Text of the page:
I saw this on The Mail Online & thought it would interest many of you who like me, have been suffering for years with a chronic illness while wondering if I have the correct diagnosis.
A mother-of-two from north London suffered for years with bouts of unexplained paralysis and weakness before she was diagnosed with multiple sclerosis (MS).
Fiona Elias, 34, first realised something was wrong when, at the age of 17, she woke up one morning unable to move.
This began a search for answers which took more than ten years during which she was called a hypochondriac because medics could not figure out the problem. But after a relapse when she was pregnant with her youngest daughter Nava in 2016, Ms Elias had her MS diagnosis confirmed.
During relapses the condition can leave her exhausted, struggling to balance, with numbness in her legs and periods of temporary paralysis.
Ms Elias is now trying to raise £50,000 for a pioneering stem cell treatment and chemotherapy in Russia which she says could help her body to ‘forget’ the MS.
Ms Elias, who works for a social care charity and lives in Edgware in London, says multiple sclerosis makes her ‘struggle to function on every level’.
Mother of Nava, two, and Orli, six, she has suffered with the condition on-and-off since she was 17 years old and may end up using a wheelchair full-time if she cannot do something to relieve her symptoms.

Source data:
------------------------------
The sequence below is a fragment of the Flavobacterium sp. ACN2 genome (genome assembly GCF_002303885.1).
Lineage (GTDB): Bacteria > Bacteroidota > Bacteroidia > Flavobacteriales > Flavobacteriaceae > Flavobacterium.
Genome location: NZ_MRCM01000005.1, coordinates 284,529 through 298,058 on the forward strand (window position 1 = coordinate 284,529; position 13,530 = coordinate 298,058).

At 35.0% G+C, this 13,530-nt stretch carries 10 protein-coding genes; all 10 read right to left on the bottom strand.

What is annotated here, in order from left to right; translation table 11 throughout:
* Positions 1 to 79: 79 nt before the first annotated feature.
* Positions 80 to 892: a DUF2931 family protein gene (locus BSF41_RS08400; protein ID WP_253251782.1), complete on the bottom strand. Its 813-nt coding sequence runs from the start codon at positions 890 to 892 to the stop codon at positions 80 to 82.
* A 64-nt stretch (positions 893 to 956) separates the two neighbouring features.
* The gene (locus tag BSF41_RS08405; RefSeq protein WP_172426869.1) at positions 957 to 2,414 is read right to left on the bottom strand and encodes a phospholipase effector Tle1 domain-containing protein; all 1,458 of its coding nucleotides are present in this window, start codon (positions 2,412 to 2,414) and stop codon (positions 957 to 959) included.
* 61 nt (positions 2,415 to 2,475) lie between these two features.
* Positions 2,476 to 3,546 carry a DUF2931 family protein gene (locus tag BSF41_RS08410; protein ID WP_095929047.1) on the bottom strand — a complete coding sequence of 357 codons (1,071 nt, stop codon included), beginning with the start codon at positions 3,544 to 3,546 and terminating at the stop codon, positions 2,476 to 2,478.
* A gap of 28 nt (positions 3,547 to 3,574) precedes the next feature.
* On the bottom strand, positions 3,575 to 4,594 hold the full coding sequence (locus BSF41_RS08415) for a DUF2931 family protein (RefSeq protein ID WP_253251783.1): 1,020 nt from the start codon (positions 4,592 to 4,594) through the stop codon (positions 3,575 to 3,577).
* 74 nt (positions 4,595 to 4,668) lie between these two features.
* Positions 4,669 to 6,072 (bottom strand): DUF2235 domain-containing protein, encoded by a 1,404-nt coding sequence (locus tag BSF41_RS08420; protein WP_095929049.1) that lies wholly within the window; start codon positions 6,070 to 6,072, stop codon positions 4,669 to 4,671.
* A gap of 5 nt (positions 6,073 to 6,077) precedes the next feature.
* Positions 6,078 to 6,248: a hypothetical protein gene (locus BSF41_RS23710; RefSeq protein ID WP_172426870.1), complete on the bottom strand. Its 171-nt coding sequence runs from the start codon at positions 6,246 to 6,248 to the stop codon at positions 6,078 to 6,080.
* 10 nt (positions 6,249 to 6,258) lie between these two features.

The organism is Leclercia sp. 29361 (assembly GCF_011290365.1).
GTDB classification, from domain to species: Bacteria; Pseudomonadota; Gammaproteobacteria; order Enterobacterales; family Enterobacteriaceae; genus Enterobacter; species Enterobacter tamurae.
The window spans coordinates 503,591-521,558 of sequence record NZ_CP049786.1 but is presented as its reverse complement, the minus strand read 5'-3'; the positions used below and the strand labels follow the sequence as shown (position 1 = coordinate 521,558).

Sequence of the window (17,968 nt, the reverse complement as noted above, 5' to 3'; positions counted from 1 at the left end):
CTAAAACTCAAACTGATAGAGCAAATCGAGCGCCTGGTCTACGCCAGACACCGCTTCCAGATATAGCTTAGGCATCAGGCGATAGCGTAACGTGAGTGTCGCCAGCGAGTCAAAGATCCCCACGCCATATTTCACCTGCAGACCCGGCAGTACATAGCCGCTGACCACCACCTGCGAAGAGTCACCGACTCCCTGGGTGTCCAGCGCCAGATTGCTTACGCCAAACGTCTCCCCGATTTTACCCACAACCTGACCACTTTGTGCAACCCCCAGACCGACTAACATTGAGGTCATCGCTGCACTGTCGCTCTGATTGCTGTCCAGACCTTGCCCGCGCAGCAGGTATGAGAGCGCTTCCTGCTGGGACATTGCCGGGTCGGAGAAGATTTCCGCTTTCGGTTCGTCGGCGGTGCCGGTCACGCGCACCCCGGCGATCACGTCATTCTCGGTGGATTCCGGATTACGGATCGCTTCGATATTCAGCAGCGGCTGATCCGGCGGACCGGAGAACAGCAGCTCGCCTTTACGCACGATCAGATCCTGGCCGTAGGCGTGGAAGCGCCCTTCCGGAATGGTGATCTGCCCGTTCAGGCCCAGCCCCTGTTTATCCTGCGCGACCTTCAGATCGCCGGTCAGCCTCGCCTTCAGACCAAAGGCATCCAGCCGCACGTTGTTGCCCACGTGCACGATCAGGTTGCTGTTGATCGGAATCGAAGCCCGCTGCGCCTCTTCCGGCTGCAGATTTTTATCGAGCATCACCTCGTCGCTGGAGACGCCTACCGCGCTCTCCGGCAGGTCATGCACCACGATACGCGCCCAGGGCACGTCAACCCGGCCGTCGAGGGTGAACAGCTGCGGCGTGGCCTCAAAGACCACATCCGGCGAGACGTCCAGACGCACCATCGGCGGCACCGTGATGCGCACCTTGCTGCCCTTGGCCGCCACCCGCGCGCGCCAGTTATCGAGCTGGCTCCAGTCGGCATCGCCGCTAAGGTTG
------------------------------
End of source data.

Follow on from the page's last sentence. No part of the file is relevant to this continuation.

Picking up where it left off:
Ms Elias explained: ‘Relapses come from absolutely nowhere. There’s no warning whatsoever.
Every morning, I wake up not knowing if I’ll be able to move, which is obviously very difficult with two small kids.
‘At my worst, I’ll experience total weakness. Even standing up for long enough to have a shower seems impossible.
‘I also have brain fog and can’t think properly. It’s like my brain has been replaced by a giant fuzzy sponge.
‘I struggle to function on every level. Every time I relapse, there is more irreversible damage done to my nervous system.’
As well as debilitating fatigue, Ms Elias experiences balance issues, numbness and tingling in her legs, foot drop in her left leg – which leaves her requiring a brace, spasms and periods of temporary paralysis.
Due to the uncertain nature of the condition she is unable to get an exact prognosis, but has been warned she may require a wheelchair full time in the future.
Ms Elias did not start taking medication until her diagnosis was confirmed by a doctor in England, despite an Israeli doctor telling her she had MS 10 years earlier. The condition causes the immune system to attack the body and damage nerves in the brain and spinal cord.
MS is incurable and a lifelong chronic condition which affects around 100,000 people in the UK and 2.3 million worldwide.
After Ms Elias’s first attack when she was 17 – 17 years ago – she went to hospital but doctors’ tests did not reveal what was wrong with her.